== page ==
Pymmes Brook - Old Southgate

Pymmes Brook
Pymmes Brook continues to flow south east

Post to the west Brunswick Park
Post to the south Arnos Grove

Arnos Grove
Centre road of upmarket Minchenden Estate developed in 1939 for Lord Inverforth, to high standards at the insistence of the local authority.
Duchess Pond.  This was drained in 1925 and lay at the top end of Arnos Grove adjacent to The Green

Balaams Lane
Cottages originally built in 1792 and rebuilt in 1911 with modern weatherboarding.
Baird Memorial Homes built in 1894 and, named after the first Vicar Of Christ Church. Plaque on the front. Baird was the Vicar

Blagden’s Lane
Named after Robert Blagden a local land surveyor who had a school in 107 High Street
Minchenden Lodge. This is said to be where Queen Victoria and Prince Albert stayed when opening Colney Hatch Hospital. It was once owned by the landlord of the Cherry Tree Inn who used material salvaged from the demolition of Minchenden House in its construction. It later became a hotel and in 1973 a Care home
Obelisk in the garden of Minchenden Lodge is said to have once marked the boundary between Middlesex and Hertfordshire.

Bridge Way
Footpath over Pymmes brook

Hampden Way
Bridge carrying the Piccadilly Line,

High Street
108 site of Zion Academy kept by Robert Blagden in the 19th
Eagle Hall. This stood opposite the Woolpack pub and was the birthplace, in 1784, of Leigh Hunt. A blue plaque was on the wall a since demolished United Reform Synagogue.
88 Southgate Masonic Centre. The Centre is said to been Southgate Church House a converted church hall built for Christ Church in the early 1930s. It was opened as a masonic centre in 1968 and is home to 160 Lodges and 5 Chapters.
75 ARAN Construction – with decorative patterns on the south wall. Before the Great War this was a smithy
65 Southgate Auction Rooms. Previously a depot and timber yard
Southgate College in buildings previously used by Minchenden School 1927-1984.  The administration block is Southgate house which is behind a high wall and surrounded by trees. It is a building of yellow brick dating from about 1780. A plaque notes that it was the home of Baron Lawrence from 1861 until his appointment as the first Governor-General of India in 1864.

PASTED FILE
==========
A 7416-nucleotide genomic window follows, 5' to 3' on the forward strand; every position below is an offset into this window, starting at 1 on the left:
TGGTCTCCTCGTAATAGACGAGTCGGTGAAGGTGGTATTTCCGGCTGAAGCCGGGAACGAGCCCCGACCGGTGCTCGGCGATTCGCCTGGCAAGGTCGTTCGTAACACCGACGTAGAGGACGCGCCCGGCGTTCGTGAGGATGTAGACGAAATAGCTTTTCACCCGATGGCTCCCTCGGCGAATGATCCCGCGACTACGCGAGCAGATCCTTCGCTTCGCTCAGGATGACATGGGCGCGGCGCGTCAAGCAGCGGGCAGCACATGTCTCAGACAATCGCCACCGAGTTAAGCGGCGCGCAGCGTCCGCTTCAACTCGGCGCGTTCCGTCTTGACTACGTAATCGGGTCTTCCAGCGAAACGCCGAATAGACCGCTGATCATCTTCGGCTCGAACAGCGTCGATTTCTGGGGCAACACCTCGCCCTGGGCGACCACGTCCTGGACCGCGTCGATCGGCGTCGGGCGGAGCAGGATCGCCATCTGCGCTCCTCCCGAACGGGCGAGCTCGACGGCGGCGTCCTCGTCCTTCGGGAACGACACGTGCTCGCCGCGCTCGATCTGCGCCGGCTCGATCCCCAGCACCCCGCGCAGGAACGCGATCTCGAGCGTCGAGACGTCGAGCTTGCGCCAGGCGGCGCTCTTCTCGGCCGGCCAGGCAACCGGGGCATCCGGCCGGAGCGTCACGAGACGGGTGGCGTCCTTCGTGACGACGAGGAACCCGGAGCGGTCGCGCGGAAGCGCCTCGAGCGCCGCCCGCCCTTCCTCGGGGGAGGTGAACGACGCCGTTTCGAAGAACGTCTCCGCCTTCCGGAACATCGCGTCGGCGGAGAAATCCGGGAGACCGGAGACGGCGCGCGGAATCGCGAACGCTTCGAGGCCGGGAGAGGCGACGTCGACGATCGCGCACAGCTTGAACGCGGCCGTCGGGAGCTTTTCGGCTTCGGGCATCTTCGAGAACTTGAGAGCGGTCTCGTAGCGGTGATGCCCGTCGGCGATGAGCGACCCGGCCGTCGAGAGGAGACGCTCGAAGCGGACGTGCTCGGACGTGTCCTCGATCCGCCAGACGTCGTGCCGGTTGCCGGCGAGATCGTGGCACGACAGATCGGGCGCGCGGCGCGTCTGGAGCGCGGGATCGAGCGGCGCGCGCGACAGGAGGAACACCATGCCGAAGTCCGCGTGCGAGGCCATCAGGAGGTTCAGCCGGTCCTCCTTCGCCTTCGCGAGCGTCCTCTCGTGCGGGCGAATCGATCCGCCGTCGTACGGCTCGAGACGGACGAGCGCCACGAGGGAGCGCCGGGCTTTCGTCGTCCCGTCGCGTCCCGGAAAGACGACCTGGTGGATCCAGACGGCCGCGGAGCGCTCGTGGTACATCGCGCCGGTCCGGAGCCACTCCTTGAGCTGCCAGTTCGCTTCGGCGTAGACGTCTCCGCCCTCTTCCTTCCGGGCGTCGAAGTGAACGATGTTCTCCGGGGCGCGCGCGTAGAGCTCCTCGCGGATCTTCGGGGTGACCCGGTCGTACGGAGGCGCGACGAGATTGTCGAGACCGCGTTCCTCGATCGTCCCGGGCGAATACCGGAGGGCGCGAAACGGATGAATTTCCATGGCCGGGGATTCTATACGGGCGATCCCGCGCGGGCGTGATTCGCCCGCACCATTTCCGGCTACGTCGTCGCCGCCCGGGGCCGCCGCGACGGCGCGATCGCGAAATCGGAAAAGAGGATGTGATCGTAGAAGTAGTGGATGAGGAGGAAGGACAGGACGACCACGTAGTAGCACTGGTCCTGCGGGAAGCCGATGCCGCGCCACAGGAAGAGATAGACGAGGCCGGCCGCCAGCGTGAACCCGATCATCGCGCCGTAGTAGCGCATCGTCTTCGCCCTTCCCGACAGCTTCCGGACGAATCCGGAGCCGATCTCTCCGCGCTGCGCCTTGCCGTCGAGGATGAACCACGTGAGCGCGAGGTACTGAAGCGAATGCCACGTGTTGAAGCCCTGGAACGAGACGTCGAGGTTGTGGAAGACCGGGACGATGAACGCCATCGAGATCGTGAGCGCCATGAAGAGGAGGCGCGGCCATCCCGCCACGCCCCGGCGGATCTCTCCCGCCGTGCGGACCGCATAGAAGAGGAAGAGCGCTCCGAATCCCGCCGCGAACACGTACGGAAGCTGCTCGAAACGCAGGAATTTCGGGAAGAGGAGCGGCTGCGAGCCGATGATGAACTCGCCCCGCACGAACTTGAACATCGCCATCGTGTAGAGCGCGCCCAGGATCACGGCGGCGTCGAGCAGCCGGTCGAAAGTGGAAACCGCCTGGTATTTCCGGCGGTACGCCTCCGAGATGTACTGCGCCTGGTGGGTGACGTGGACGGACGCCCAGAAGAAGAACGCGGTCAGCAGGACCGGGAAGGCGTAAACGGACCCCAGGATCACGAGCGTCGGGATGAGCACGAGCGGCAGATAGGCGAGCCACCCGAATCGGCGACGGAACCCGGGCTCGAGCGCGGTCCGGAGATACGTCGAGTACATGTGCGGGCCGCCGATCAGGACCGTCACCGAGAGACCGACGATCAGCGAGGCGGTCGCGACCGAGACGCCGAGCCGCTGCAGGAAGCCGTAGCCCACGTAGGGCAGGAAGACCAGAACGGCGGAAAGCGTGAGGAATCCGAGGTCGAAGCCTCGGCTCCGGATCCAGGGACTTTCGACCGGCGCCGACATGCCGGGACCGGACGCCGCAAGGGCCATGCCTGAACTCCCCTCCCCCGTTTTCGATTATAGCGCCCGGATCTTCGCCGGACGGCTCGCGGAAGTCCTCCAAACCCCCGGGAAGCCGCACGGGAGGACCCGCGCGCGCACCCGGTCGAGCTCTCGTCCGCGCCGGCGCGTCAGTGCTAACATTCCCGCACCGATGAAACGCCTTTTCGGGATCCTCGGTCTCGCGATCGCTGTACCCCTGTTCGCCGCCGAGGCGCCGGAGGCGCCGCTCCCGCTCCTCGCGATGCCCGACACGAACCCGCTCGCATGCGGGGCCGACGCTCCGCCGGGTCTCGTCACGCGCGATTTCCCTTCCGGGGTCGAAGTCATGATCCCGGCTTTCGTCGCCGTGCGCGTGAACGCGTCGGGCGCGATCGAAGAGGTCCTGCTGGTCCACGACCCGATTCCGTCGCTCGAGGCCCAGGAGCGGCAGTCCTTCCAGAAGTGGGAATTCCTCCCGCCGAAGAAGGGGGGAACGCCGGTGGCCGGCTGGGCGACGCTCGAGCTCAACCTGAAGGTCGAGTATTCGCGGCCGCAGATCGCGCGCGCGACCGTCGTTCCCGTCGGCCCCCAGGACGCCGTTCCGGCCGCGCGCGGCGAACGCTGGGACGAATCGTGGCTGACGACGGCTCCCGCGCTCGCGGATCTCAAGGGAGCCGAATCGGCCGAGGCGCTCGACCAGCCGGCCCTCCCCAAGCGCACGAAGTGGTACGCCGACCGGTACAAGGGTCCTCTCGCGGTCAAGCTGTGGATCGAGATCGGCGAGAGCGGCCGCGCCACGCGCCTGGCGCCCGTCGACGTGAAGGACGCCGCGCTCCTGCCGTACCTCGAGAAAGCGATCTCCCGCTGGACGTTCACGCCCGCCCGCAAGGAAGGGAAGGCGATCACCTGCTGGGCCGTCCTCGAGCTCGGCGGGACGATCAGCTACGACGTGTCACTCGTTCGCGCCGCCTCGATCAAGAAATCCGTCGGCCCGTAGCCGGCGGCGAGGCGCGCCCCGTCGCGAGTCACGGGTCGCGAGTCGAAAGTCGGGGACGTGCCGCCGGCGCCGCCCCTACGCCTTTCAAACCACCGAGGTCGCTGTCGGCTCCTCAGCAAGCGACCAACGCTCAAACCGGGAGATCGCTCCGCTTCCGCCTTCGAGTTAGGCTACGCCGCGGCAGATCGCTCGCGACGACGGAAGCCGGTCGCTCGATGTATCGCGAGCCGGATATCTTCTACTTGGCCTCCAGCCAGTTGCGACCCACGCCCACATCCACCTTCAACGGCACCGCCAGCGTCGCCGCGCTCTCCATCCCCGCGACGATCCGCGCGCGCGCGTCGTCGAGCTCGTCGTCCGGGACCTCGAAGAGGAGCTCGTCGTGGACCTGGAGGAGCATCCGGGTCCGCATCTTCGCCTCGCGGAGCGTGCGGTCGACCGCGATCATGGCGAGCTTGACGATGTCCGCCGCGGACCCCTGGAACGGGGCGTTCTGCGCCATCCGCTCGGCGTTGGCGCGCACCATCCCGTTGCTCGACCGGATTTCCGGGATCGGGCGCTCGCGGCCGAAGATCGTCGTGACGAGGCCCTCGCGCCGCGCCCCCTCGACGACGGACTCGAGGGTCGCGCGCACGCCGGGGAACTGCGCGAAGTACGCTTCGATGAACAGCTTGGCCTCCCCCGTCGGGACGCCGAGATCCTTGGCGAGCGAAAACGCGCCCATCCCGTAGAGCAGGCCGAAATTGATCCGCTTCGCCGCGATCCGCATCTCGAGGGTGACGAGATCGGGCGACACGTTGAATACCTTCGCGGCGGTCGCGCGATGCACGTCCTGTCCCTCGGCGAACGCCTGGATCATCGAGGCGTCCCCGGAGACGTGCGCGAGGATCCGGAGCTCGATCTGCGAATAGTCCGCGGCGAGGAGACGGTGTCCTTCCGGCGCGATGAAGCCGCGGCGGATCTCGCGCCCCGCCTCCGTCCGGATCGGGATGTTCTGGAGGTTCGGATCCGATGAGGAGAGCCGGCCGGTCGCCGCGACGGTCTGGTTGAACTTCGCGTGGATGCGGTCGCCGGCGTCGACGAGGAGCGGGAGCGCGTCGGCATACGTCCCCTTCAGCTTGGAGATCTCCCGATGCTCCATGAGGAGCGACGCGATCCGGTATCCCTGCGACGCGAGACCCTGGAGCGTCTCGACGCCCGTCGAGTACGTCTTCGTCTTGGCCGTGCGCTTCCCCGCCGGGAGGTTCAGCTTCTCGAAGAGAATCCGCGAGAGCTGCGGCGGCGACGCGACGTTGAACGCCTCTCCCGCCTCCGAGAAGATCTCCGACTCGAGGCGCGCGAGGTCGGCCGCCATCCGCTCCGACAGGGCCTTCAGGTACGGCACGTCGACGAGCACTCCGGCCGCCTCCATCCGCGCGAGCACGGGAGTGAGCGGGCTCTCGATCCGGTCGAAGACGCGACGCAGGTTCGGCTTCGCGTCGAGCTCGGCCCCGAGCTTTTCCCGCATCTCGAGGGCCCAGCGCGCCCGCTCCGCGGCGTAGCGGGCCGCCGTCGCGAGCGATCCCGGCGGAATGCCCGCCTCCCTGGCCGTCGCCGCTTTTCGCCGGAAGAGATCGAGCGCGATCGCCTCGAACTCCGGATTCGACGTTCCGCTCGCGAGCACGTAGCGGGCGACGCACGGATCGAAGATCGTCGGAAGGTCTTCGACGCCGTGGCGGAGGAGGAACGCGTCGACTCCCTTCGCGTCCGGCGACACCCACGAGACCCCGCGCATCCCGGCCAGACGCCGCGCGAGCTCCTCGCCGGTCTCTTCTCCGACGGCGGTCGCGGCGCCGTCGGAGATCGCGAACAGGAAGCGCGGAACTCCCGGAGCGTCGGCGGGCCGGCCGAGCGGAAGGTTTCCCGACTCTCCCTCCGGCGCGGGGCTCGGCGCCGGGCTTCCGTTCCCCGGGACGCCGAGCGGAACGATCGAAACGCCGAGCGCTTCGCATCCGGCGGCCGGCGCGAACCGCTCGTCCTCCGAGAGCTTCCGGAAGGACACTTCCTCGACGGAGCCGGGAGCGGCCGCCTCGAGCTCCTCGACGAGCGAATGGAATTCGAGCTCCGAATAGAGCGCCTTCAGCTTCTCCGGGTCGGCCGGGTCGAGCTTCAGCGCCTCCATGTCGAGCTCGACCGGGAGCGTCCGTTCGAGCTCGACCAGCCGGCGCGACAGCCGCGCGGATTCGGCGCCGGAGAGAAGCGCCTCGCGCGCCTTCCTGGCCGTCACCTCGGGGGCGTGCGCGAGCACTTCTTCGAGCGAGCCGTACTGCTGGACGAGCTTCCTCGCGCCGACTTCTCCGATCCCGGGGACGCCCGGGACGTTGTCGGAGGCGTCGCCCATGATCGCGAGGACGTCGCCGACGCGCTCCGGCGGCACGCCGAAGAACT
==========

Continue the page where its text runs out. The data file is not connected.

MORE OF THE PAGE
Meadway junction – little circle of terracotta shops
Ellington Court - designed by Frederick Gibberd in 1936. One of the few examples of Gibberd's early private commissions, completed before he was 30. It reflects his ideas on design and building methods which were later to become standard in post-war large-scale housing schemes. It was built on the site of Victorian house Churchfields.

The Green
Area also known as ‘Old Southgate’ – to distinguish it from New Southgate and give a name to the conservation area. This was the hub of the hamlet of South Street.
Minchenden House. This stood on the south side of the Green and had been built in 1747 by John Nicholl, and later owned by the Duchess of Chandos It was at one time the home of Sir John Lawrence, Governor General of India, and also a school. It was bought by Walker Bros, brewers and the owners of Arnos Grove and was demolished in 1853 and the grounds incorporated into their estate.
Stocks – although they are not original but installed during the coronation in 1953 after an earlier set went missing during the Second World War. They are made of oak.
Horse trough erected by the Metropolitan Drinking Fountain and Cattle Trough Association.
Signpost. This has finger signs and was made at the 'Royal Label Factory, Stratford on Avon'.
2 The Old House. With a Georgian door
4 Arnoside like Essex House. The bell on the roof is a reminder that this was once used as a school along with the Old House and Essex House
5 Essex House.  A pair of 18th houses, with a detached service wing on each side. There are baroque gate piers with urns, and the original iron railings and gates.
17 has a gate which mentions goods and chattels.